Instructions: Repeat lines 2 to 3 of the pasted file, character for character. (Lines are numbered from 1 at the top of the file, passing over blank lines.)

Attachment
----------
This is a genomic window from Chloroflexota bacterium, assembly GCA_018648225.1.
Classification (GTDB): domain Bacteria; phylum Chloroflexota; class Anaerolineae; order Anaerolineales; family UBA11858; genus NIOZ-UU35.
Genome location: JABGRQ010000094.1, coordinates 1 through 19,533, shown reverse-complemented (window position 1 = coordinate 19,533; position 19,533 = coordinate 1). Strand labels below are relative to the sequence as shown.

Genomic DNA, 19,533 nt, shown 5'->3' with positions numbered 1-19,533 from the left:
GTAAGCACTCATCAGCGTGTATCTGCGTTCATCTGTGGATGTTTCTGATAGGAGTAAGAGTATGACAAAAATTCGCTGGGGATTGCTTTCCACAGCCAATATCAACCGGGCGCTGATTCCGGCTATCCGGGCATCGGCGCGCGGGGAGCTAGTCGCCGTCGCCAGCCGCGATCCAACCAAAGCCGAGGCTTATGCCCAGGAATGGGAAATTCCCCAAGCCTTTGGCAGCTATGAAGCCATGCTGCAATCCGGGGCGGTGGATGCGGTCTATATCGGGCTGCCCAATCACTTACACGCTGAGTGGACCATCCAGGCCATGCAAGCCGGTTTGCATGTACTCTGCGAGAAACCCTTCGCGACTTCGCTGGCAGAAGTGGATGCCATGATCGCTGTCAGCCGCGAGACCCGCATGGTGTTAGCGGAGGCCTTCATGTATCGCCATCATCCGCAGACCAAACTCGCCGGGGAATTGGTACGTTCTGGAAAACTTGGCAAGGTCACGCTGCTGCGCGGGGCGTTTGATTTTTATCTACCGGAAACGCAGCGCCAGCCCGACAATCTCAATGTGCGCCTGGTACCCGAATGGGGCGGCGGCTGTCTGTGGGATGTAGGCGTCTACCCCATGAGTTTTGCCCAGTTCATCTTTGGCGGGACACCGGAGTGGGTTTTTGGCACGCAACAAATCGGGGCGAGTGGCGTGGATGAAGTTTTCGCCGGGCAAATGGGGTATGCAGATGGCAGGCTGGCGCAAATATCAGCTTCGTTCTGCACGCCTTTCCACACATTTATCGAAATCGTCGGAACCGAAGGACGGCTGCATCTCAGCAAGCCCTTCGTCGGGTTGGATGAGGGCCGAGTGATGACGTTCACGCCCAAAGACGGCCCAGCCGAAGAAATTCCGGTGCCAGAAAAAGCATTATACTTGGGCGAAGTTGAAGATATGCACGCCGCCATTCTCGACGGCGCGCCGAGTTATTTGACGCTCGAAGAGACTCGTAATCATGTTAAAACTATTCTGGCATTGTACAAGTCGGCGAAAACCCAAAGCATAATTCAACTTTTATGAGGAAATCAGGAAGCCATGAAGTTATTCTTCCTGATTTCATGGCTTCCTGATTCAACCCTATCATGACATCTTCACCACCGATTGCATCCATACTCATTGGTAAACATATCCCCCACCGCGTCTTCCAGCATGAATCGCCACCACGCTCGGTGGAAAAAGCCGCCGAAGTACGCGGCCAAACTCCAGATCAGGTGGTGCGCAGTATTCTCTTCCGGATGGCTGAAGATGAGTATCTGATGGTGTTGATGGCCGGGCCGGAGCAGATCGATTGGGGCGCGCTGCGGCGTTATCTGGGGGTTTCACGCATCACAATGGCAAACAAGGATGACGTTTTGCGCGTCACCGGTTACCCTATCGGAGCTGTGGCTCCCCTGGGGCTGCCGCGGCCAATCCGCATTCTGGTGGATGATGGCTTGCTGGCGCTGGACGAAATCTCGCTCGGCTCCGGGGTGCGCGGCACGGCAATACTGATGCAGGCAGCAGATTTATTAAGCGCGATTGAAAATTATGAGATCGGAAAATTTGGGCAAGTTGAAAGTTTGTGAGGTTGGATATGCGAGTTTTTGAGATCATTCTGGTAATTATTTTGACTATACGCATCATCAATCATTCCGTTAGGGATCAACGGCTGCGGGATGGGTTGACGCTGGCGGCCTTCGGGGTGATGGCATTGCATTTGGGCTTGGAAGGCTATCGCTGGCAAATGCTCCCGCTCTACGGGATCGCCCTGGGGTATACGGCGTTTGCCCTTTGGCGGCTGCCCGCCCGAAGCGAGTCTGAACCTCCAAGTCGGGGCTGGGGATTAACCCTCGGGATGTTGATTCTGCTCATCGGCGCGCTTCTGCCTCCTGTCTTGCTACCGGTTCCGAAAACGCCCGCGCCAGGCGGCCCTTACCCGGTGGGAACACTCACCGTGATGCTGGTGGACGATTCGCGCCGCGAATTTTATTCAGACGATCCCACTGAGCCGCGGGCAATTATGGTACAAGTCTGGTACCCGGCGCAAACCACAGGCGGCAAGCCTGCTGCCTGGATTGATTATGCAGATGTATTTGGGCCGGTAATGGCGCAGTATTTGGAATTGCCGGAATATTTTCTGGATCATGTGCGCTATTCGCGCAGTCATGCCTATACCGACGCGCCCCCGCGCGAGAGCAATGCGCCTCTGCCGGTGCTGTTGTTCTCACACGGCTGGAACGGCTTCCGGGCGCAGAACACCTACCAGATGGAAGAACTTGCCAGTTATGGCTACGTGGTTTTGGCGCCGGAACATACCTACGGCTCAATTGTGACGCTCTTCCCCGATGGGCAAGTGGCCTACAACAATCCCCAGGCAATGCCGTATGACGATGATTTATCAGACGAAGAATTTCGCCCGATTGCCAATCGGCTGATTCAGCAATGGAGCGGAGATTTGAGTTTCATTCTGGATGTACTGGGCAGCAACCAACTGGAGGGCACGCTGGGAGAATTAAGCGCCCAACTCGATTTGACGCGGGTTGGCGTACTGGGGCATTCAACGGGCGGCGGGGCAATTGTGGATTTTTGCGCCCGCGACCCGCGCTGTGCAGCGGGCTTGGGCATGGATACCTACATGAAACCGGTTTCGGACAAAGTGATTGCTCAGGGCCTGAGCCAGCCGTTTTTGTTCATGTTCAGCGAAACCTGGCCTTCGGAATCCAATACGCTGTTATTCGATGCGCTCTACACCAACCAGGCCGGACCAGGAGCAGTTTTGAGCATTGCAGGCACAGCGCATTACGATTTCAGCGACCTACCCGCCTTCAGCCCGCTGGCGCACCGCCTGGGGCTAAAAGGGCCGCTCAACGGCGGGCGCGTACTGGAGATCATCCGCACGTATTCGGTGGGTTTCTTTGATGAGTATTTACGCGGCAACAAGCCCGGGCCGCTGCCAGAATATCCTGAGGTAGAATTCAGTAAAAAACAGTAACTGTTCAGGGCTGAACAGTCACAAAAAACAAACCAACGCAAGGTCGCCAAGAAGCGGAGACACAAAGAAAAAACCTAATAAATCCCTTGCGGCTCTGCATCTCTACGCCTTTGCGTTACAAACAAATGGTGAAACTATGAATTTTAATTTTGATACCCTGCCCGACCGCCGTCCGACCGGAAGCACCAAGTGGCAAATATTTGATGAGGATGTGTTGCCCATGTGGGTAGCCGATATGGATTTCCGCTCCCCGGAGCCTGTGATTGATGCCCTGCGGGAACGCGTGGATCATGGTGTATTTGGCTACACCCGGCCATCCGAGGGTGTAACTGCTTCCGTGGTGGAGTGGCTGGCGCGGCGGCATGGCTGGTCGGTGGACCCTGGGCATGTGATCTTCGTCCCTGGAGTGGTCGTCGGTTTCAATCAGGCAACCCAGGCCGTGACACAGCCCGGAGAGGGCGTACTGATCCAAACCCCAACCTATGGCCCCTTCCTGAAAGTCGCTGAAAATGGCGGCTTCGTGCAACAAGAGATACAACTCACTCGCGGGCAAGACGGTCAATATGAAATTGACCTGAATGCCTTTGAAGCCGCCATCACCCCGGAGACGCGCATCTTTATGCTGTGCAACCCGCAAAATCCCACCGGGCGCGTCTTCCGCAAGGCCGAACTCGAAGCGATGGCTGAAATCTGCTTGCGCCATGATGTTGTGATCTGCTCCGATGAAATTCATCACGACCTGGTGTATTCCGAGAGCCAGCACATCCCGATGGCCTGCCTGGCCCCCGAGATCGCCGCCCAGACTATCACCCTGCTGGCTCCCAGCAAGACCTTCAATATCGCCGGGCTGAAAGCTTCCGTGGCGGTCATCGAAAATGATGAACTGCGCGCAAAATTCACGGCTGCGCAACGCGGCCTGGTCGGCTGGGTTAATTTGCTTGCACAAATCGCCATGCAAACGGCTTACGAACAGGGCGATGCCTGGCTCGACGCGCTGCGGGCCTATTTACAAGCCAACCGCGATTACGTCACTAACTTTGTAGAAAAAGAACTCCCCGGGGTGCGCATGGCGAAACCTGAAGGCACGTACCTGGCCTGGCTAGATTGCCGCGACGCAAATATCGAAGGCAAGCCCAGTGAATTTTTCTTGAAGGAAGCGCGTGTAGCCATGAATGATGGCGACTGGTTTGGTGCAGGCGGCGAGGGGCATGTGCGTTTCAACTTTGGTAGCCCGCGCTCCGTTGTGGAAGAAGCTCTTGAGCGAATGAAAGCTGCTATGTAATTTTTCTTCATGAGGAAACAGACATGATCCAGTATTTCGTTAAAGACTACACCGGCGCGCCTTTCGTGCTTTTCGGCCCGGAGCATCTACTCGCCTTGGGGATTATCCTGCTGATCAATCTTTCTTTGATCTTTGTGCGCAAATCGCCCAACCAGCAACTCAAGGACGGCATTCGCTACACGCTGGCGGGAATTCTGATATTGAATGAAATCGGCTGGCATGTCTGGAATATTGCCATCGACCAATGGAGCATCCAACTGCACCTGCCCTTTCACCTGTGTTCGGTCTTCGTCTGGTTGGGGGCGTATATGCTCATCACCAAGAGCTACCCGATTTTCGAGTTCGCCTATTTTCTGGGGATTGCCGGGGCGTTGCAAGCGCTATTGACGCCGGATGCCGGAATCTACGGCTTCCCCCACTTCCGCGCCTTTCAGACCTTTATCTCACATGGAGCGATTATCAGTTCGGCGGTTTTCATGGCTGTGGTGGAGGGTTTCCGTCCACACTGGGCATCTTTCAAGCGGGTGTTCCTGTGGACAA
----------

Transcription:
Classification (GTDB): domain Bacteria; phylum Chloroflexota; class Anaerolineae; order Anaerolineales; family UBA11858; genus NIOZ-UU35.
Genome location: JABGRQ010000094.1, coordinates 1 through 19,533, shown reverse-complemented (window position 1 = coordinate 19,533; position 19,533 = coordinate 1). Strand labels below are relative to the sequence as shown.